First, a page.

Before hatching, both male and female mates gather materials to make insulated nests in order to keep their young warm in temperatures that can reach -34°C. Also in preparation for their young, both the males and females collect and store food throughout the year for winter. When the females are incubating the eggs, it is the males’ job to bring females food. Approximately 18-19 days after laying the eggs, females will begin breaking the egg shells to help the young break out of the eggs. Females will also clear any liquid out of the eggs so that the hatchlings do not inhale any fluid into their lungs.
After the eggs hatch, males bring food back to the nest for the females, who then create a brown paste-like food that eventually is fed to the hatchlings. The male parents will try to feed the young, but females soon take over to avoid any feeding by males. Both parents will take care of the nest after the young have hatched by cleaning out fecal sacs, along with jabbing at the nest with their beaks to loosen twigs and branches. This process helps to accommodate the growing birds.
While the females keep the hatchlings warm, males protect the nest by warding off predators with pecking. If a predator approaches the nest, the female birds will also protect the hatchlings to the best of their ability.
During the fledgling stage of life, both parents are significantly less involved, and education from parents is virtually non-existent. (BirdLife International, 2012; Ibarzabal, et al., 2004; Sechley, et al., 2014; Waite, 1192; Waite, 1991)
According to records on North American birds, gray jays live to be a maximum age of 19.2 years (wild). Juveniles, in their fledgling stage, have a 52% mortality rate per year in their natal territory. When forced out of their natal territory, in early June, juvenile gray jays have an 85% mortality rate per year. Upon reaching adulthood, the mortality rate significantly decreases to about 20% per year, due to their capability to protect themselves. Adults are more likely to die during the months of May through October than in winter months. No information has been recorded about gray jays’ mortality in captivity. (BirdLife International, 2012; Clapp, et al., 1983)
Gray jays hunt for food on the ground, and sleep in trees. They spend 95% of their day hunting and storing food. They catch their prey by walking on the ground at a fast pace. They can also forage by walking, flying, and running. On the forest floor, gray jays also spend much time sunbathing to stay warm during cold winters.
During the other 5% of the day, if they are not breeding, their time is spent in the trees like spruce (Picea) and balsam fir (Abies balsamea). Gray jays sleep closer to the trunk of the tree, and tuck their heads under their wings to stay warm. Gray jays are considered diurnal because they are active during the day and sleep at night.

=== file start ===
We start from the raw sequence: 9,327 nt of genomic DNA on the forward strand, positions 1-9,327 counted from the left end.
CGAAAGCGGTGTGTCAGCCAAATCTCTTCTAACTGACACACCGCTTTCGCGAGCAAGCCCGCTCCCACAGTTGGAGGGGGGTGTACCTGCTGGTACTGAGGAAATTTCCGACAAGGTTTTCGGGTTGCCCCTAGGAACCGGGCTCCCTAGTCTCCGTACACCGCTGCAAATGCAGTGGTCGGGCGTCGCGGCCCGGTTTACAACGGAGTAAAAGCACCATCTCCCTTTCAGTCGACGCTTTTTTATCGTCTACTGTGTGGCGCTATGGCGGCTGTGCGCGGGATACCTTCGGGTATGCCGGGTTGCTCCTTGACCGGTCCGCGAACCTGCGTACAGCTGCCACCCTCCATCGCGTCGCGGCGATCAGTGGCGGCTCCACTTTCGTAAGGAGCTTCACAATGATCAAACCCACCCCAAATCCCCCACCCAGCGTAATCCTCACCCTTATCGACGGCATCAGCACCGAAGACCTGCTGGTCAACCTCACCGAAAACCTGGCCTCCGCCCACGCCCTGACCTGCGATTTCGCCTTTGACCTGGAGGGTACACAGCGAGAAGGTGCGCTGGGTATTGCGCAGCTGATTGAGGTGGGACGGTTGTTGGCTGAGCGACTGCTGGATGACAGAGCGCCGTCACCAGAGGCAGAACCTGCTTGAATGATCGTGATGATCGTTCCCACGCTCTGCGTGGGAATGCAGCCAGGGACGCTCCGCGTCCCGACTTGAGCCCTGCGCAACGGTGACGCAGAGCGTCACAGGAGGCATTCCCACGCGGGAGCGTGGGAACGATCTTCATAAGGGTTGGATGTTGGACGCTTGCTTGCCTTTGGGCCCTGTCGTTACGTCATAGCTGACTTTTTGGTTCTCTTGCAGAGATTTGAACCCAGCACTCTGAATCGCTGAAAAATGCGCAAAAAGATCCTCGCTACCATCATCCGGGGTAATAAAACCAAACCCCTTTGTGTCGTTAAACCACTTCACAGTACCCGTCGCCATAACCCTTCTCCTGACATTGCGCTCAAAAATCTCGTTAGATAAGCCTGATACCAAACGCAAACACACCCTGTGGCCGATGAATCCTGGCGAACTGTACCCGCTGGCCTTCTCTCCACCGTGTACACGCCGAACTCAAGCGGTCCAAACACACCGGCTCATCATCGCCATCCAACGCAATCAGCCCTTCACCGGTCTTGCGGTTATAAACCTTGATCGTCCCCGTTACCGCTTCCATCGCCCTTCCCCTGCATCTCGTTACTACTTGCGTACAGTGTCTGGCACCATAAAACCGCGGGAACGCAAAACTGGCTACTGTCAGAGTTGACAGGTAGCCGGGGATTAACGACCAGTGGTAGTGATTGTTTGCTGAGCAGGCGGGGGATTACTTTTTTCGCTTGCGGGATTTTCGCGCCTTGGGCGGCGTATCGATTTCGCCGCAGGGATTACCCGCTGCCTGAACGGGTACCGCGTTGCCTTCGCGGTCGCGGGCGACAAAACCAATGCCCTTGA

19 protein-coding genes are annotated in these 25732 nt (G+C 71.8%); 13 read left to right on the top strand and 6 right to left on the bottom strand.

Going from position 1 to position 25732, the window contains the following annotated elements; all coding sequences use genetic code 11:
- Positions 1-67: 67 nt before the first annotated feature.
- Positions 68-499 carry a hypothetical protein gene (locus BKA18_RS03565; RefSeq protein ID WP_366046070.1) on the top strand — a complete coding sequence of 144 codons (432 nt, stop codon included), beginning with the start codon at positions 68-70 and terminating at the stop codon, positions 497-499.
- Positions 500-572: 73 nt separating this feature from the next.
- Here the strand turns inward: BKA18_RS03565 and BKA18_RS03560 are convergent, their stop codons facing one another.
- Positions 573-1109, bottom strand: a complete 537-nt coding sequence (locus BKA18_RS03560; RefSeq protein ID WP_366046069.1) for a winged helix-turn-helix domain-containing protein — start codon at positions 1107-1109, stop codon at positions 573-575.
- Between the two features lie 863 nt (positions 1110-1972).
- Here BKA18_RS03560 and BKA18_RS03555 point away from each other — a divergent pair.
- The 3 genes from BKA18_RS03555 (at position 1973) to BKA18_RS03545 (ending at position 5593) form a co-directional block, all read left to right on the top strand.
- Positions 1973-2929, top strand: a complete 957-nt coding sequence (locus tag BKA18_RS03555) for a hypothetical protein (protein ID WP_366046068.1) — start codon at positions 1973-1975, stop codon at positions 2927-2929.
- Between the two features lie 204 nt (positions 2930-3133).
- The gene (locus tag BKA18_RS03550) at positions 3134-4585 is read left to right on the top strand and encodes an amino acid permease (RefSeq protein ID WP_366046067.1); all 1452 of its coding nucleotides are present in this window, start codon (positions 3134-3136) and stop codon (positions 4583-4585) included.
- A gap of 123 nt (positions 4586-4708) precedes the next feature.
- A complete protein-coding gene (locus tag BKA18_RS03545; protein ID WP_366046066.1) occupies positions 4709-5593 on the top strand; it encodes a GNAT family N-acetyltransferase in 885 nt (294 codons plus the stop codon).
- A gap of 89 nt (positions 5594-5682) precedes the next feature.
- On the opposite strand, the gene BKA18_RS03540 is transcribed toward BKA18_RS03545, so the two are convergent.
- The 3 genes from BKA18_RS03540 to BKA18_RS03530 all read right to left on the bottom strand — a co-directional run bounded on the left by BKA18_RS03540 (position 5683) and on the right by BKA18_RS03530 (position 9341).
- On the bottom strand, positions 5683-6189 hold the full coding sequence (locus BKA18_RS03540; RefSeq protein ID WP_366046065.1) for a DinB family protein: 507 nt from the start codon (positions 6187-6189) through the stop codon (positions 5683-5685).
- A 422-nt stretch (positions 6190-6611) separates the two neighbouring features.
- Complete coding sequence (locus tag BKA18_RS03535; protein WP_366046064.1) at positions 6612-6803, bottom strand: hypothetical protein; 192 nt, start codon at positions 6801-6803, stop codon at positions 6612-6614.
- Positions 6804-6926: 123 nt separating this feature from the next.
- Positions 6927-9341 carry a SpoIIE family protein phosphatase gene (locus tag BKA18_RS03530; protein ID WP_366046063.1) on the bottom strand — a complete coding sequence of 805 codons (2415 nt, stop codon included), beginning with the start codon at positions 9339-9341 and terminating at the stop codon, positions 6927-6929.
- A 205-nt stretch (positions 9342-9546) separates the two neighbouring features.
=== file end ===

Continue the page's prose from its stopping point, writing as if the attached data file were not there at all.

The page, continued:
Before mating, gray jays will live with other non-mating gray jays. Upon finding a mate, the pair will rarely part, and will push other gray jays out of their territory. This territoriality is to reduce competition for food. Food scarcity is most common at the start of winter, when grays jays are finding mates. Gray jays do not migrate to find mates and find their mates in their parent’s territory. The only time gray jays migrate is from moving from the outside of the forest to the inside during winter months. They do this because the center of the forest provides a barrier of trees from the cold climates. There have been few records of them migrating altitudinally, as well.
When displaying territorial behavior, gray jays lower their heads and run at other birds, like blue jays (Cyanocitta cristata). Gray jays also will threaten their own mates. The reasoning behind this is to force the other mate to give them food. (BirdLife International, 2012; Ibarzabal, et al., 2004; Sechley, et al., 2014; Waite, 1192; Waite, 2001; Walter, 1980; BirdLife International, 2012; Ibarzabal, et al., 2004; Sechley, et al., 2014; Strickland and Ouellet, 2011; Waite, 1192; Waite, 2001; Walter, 1980)
Gray jays in Canada have reported territories of 27 to 137.5 hectares. Strickland and Ouellet (2011) reported territories may be smaller (15.8 - 23.2 ha reported) if food is artificially supplemented. This number corresponded to about half of their typical territory in that region. (Strickland and Ouellet, 2011)
Communication by gray jays varies widely, and can signal warnings of danger or be used for mate attraction. Adult communications include screaming (high pitched, long tones) when the bird is in danger, and chatter (short tones) which is used around terrestrial predators. They also use alarm whistles around aerial predators, and social notes, which are two-parted whistles used to find a mate. The sounds that the gray jay makes varies between soft and loud chirps dependent on the situation. They also snap their bills around intruders to the nest and their territory.